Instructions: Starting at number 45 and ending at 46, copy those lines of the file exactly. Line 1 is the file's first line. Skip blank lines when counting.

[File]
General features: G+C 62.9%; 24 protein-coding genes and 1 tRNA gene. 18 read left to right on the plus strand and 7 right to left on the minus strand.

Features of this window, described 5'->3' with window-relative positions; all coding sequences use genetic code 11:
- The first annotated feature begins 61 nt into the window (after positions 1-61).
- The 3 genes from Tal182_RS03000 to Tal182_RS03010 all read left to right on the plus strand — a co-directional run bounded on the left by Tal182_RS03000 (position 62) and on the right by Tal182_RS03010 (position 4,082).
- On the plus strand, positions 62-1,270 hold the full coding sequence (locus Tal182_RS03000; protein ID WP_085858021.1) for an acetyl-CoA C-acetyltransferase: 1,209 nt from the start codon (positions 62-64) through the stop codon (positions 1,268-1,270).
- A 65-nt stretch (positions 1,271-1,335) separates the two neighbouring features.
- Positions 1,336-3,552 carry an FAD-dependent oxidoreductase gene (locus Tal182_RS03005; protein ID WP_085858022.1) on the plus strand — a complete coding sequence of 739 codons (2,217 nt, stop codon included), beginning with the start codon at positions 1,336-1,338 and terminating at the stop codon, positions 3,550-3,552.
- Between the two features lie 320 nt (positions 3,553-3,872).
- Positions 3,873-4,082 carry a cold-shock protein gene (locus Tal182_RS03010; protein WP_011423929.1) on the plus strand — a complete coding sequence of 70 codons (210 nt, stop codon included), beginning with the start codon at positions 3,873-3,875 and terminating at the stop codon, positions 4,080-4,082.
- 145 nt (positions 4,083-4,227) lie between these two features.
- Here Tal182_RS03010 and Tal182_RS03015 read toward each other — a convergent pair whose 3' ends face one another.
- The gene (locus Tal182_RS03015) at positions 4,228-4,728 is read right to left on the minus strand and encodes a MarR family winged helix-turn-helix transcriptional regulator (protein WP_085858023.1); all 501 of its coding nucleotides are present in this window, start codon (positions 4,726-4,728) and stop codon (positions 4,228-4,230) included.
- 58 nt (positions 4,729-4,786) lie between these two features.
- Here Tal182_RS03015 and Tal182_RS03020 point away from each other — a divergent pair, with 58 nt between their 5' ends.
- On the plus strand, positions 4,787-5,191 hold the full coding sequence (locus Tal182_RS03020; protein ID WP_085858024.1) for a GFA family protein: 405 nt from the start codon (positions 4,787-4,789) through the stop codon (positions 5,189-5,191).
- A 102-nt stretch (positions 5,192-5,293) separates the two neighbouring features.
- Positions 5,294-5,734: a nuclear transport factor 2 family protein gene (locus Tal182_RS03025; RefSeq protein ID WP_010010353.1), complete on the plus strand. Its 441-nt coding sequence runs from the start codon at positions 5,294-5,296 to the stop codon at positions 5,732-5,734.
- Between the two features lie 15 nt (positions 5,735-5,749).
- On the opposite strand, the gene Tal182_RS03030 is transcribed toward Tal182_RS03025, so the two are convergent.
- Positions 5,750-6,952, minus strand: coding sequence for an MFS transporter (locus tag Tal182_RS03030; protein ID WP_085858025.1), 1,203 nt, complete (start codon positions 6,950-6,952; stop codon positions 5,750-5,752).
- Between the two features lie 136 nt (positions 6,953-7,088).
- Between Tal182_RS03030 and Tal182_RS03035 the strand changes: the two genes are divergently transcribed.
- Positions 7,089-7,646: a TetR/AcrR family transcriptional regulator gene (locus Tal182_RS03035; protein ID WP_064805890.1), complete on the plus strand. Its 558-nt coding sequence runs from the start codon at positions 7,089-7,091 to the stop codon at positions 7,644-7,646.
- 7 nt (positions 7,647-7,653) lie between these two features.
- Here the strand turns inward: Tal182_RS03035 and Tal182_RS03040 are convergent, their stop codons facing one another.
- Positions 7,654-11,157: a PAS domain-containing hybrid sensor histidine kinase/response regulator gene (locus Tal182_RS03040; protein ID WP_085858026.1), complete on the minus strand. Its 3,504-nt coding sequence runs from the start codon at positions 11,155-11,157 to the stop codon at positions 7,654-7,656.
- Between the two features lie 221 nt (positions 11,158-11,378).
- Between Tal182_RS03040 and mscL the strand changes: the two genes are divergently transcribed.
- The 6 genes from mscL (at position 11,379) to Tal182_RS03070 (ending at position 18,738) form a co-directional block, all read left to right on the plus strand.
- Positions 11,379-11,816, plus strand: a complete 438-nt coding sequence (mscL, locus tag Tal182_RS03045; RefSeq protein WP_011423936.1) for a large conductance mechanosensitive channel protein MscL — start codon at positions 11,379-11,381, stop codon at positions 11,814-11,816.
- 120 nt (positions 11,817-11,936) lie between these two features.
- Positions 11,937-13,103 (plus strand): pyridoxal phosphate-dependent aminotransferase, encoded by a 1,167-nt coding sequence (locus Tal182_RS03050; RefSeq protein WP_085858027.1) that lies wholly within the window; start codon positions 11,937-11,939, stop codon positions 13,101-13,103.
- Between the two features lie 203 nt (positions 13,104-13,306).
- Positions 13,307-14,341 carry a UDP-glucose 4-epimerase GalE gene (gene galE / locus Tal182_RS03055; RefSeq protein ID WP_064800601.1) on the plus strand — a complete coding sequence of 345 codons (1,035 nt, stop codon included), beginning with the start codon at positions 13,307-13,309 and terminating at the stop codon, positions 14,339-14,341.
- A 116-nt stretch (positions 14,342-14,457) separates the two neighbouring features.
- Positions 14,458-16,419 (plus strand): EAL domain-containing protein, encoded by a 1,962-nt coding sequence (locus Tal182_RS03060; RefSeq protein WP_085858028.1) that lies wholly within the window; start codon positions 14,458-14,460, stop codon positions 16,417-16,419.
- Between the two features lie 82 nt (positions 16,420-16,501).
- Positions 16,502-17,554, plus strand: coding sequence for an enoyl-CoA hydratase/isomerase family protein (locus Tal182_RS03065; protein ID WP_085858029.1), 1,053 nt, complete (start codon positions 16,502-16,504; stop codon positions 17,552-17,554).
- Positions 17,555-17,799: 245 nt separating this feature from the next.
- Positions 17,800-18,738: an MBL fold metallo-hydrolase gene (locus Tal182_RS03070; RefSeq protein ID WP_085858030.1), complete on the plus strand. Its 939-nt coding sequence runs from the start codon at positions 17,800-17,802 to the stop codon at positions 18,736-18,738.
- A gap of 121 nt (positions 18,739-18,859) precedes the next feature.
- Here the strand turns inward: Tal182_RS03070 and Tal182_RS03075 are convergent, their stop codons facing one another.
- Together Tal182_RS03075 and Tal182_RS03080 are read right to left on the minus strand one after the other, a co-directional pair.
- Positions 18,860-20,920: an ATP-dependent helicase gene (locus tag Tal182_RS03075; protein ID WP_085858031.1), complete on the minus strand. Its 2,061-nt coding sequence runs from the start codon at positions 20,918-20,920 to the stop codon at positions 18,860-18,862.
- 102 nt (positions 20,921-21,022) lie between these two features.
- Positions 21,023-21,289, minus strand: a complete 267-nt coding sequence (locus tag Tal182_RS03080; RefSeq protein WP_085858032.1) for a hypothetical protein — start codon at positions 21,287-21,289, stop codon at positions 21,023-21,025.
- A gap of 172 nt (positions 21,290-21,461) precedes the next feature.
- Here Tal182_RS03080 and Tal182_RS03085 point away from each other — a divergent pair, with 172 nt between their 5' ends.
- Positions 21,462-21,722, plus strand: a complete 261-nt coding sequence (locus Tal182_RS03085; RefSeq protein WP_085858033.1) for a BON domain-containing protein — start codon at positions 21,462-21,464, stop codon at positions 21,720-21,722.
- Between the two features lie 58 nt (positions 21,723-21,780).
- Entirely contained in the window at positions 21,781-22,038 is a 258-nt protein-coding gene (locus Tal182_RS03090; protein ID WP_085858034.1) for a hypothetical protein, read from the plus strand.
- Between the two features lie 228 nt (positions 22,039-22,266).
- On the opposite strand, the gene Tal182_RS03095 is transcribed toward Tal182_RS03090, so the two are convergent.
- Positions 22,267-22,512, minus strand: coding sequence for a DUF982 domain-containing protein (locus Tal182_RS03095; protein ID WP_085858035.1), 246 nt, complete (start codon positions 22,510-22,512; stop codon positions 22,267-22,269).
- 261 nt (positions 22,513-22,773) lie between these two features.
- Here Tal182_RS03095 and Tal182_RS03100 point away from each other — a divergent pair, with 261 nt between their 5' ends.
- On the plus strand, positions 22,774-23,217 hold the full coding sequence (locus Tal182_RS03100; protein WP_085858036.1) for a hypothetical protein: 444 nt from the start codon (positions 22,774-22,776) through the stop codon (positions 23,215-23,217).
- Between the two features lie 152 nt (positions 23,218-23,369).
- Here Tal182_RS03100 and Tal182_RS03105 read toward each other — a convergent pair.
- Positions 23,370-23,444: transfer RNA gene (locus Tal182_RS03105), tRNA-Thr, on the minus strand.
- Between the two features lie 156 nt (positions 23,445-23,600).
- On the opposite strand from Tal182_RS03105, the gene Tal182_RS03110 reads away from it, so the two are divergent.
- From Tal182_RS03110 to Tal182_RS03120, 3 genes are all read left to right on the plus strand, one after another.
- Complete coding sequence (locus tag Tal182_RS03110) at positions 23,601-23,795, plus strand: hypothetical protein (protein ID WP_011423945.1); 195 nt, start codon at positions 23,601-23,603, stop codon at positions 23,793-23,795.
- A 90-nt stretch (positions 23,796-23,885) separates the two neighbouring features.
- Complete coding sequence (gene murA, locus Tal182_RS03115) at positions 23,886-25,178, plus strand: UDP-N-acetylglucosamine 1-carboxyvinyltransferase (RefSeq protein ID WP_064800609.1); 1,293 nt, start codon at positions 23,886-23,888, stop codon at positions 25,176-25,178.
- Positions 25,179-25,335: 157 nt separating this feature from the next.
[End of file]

- 102 nt (positions 20,921-21,022) lie between these two features.
- Positions 21,023-21,289, minus strand: a complete 267-nt coding sequence (locus tag Tal182_RS03080; RefSeq protein WP_085858032.1) for a hypothetical protein — start codon at positions 21,287-21,289, stop codon at positions 21,023-21,025.